With vineyards and tasting rooms nearby, like Phelps Creek Vineyards, a MountNbarreL wine-bike tour has never been more relevant for a curated tasting experience. Soak up the booze with a foodie scene at Celio, creative takes on farm-fresh-topped pizzas, and waterfront views at Solstice Wood Fire Cafe or Saw Tooth Roadhouse to build your flatbread. Hood River boasts the most breweries per capita in hops-loving Oregon and a cider daze on the side thanks to its thriving orchards, with the state’s oldest Full Sail Brewing Co. and Hood River Hops Fest in September. For sparkling, head to Slopeswell Cider Co., Fox-Tail Cider, and Hood River Hard-Pressed Cider Fest in April.
The small fishing village at the gateway to Cape Disappointment State Park is your ticket to lighthouses, gorgeous beaches, and rich historic sites. Ilwaco is a real hidden secret for world-class fishing and a vibrant art community with a range of restaurants, shops, and galleries without crowds! Filled with opportunities for exciting adventures, you can hike to scenic overlooks like the trail spurs to Beard’s Hollow, the North Head Lighthouse, and the 8.5-mile, aptly named Discovery Trail. Visit the delightful lavender at the whimsical hillside farm, while Fort Canby's derelict army batteries are exciting to discover under its old-growth forest. There's unique portside lodging for every style, like quaint cottages, yurts, hotels, beachside camping, and RV parks nearby.
Black Lake is a quick drive away, with bountiful trout and bass fishing, trails around, and nearby mountain biking. The Columbia Pacific Heritage Museum offers insights into Chinook Nation and Clamshell Railroad, while art fans look no further than the lively waterfront with galleries of Don Nesbit, Marie Powell, and Luisa Mack, a jeweler, in between shopping and dining venues with views. The gorgeous port—an 800-slip marina—is equipped to the teeth with year-round moorage, two small boat hoists, live bait pens, and more for all types of water fans. The moody surf crashing against the rocky coast caused many shipwrecks, while the scenically lonely Cape Disappointment Lighthouse prevented others.
Kalaloch, part of Olympic National Park with its second-to-none Ruby Beach, is nestled along the southwest coast of the gorgeous Olympic Peninsula. The beach town is a one-stop shop for natural wonders, like out-of-this-world spectacular sunrises and sunsets along the coast. With thousands of marine species under the protection of three national wildlife refuges and the Olympic Coast National Marine Sanctuary, the islands, visible off-shore above high tide for 135 miles, nest colonies of common murres and tufted puffins.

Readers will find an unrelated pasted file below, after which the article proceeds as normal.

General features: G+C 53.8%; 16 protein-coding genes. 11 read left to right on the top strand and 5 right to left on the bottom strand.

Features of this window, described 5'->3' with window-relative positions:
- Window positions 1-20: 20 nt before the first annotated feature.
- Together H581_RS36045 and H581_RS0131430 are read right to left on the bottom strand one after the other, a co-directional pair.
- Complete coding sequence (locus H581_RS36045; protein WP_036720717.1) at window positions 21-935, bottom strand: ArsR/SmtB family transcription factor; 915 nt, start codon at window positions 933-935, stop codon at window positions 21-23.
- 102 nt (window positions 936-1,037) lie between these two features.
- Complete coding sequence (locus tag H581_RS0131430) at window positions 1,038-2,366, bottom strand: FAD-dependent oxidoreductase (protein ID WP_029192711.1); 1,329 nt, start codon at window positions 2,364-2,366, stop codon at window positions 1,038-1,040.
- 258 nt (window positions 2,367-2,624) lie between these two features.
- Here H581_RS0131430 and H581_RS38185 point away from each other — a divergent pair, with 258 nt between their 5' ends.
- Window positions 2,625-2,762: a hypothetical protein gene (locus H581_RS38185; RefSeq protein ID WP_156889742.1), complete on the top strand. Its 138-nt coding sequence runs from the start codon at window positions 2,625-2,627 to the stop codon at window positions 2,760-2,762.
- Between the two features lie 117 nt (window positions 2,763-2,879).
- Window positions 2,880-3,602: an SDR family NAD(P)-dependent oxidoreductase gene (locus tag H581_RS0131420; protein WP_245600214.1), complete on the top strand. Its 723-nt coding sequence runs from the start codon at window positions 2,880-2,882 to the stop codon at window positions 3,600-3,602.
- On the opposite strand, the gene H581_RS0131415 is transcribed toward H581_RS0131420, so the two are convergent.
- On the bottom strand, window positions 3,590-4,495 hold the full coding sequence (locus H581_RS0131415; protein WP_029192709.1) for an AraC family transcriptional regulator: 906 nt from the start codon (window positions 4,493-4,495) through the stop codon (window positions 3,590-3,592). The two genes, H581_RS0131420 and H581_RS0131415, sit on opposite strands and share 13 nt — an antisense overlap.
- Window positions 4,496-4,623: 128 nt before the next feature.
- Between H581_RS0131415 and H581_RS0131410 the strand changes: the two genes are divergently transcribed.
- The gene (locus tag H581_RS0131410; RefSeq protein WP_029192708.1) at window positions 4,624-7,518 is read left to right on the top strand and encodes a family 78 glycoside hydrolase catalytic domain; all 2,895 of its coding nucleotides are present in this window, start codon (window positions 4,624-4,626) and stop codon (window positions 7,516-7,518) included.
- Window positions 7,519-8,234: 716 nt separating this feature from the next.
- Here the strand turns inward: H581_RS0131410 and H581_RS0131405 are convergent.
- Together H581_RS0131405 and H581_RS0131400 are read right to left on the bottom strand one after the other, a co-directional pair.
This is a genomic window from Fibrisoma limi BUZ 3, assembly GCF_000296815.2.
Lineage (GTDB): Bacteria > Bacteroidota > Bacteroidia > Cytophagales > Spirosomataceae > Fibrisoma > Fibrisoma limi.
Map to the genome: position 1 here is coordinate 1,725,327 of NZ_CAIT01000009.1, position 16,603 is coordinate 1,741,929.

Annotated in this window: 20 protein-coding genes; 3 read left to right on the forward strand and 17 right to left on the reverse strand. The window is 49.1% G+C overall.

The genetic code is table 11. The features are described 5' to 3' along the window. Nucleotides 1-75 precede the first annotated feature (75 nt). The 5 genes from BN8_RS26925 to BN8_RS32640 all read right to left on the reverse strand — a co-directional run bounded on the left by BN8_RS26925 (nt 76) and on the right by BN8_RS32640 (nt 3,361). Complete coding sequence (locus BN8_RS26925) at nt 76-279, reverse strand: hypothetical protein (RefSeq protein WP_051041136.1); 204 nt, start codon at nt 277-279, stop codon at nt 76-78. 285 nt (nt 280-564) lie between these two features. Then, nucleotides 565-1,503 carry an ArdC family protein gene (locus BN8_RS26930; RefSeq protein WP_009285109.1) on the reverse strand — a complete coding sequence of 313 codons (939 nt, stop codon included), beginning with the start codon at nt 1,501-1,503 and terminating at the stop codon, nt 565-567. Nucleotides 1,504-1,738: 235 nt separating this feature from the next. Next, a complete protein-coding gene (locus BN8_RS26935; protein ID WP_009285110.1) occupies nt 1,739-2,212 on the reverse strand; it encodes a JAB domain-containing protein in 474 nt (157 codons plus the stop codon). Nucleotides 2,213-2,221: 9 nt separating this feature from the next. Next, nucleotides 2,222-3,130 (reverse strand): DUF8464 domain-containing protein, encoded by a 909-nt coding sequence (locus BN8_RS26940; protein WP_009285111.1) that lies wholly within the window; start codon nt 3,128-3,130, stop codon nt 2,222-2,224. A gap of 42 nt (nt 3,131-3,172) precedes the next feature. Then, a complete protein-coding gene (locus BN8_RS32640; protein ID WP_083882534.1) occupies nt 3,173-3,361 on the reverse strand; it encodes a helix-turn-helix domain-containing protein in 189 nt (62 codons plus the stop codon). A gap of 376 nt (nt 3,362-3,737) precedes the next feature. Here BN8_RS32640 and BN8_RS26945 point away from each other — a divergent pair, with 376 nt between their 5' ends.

Although a farther drive from major cities and low on amenities, you can enjoy direct access from Highway 101 to nature at its purest with low crowds and the town's Creekside Restaurant to recharge you post-ventures. Kalaloch offers a romantic hideaway to explore the coastline, where Ruby Beach creates a natural boundary with the Hoh River in the north. From beachcombing around tidepools, seastars, and multicolored anemones with panoramic views of the coast and the PNW scenery, you can also access Olympic National Park hotspots like Hoh Rainforest.
La Push, Washington
La Push is a surfboarder's paradise right from the screen at First Beach and the lush Hoh Rain Forest nearby. A real Olympic Peninsula gem, its 70 miles of protected coastline, tidepools, and wildlife sanctuary offer hiking for days in the footsteps of Quileute, Hoh, and Makah and wave handling without crowds. While you may not see a vampire along the forested trails or a werewolf jump out onto the shore, you can catch sight of eagles, deer, cougars, and bears! The Quileute tribe welcomes Twilight fans and their friends to explore the wild land and sea, with awe-inspiring views to the horizon, equipped to unplug and unwind, like a resort, camping and RV sites, and a charming marina.